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How and What to Tell Your Children about Divorce
If you and your spouse are contemplating divorce, you may be unsure how to break the news to your children, or how much to tell your kids about your pending separation. Here are some helpful tips to use to make sure that your children understand as much as they need to about divorce, regardless of age.
Parents tend to think that younger children are not perceptive when it comes to figuring out adult emotions, but this is definitely a mistake. Your children know when something in the home is wrong, even if they can’t verbally express to you what the problem is. When you’re children see that you and your spouse aren’t getting along, you’ll probably have to answer some questions at some point. The best way to answer any questions your children may have about a pending divorce is honestly. You can tailor your answers based on your children’s age, but be aware that divorce is an awkward and confusing time to kids as well as adults, and keeping important information from your children will only cause them to resent you in the future.
The best thing you can do to help your kids deal with divorce is to let them talk. After you’ve explained your decision to divorce or separate, make sure that you let your children know that they can talk to you about their feelings. Your children may not be ready to talk about the divorce right away, but if your son or daughter knows that they can always come to you to tell how the divorce is affecting them, they are less likely to be angry with you, or to let the divorce effect other things in their lives, such as school activities or relationships with friends.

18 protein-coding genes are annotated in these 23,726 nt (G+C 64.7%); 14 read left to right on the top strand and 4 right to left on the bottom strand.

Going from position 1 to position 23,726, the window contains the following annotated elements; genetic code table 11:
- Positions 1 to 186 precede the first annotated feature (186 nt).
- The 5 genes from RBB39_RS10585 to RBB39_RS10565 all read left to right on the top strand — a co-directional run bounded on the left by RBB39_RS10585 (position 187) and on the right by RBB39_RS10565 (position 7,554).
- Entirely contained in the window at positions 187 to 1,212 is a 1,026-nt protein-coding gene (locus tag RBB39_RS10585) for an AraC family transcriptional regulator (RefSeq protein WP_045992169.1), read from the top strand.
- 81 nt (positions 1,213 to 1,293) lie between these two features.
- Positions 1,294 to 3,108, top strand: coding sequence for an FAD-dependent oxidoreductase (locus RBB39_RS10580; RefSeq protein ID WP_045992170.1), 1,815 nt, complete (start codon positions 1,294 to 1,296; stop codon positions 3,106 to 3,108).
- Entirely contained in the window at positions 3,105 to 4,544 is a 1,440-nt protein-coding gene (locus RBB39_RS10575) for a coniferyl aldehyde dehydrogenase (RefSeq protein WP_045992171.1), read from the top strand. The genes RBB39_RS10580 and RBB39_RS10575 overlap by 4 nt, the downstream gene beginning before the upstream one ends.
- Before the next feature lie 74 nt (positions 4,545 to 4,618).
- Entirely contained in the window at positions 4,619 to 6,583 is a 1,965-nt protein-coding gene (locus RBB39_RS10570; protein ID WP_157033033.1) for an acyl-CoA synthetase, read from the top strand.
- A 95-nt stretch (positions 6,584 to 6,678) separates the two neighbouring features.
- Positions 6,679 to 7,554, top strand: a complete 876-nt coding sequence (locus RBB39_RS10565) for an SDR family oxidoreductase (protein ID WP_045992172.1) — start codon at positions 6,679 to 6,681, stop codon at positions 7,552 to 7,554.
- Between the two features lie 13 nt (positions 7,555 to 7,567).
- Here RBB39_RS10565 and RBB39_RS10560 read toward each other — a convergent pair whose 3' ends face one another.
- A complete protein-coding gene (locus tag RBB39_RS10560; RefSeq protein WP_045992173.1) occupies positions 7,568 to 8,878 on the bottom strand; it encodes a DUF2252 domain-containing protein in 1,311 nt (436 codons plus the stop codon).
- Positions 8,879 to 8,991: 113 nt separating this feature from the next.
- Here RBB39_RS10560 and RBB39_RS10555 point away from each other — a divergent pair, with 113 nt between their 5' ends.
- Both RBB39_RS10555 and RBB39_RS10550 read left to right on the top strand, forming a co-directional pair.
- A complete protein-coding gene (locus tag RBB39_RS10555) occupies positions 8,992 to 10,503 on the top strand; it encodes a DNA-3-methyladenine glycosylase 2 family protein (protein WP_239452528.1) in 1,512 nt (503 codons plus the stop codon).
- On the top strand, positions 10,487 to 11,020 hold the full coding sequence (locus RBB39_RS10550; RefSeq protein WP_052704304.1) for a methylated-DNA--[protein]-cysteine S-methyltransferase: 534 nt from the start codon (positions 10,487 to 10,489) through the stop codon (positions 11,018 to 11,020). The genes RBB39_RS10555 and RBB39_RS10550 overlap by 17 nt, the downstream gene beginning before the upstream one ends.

Don’t speak to soon
No matter how old your children are, the news of their parents divorcing could still confuse, sadden, and even anger them. Make sure that you and your spouse are doing everything in your power to try to save your marriage before you tell your children that you’ve decided to divorce. More couples than ever before are considering counselling and therapy to repair their relationships, so discuss this with your spouse before you decide to separate. You should, however, tell your children that you are considering counselling, and that you and your spouse are making every effort to get along with one another. Many times, parents forget that divorce is a family affair, and that a mother and father separating will dramatically change the family dynamic.
Make your child feel secure
Children tend to feel unwanted or unloved when their parents are divorcing; kids blame themselves for divorce, and feel that something they have done has caused their parents to separate. It’s important that you let your children know that they are still loved very much by both parents, and that divorce is not their fault. If you and your spouse decide on divorce, do your best to make sure that you and your ex-husband or ex-wife remain friends. Your children still need to know that they are part of a family, and that both parents are making an effort to be an active part of their lives. You should also make sure that your children are not being forced to choose one parent over another. This can be difficult sometimes, since one parent usually has primary custody. Letting your child choose who they would like to live with will take the pressure off your children, and make them feel a little more comfortable with the divorce. If you or your spouse decide to remarry, your children will not be as resistant to or uncomfortable with meeting a stepparent if they already know their place in the family.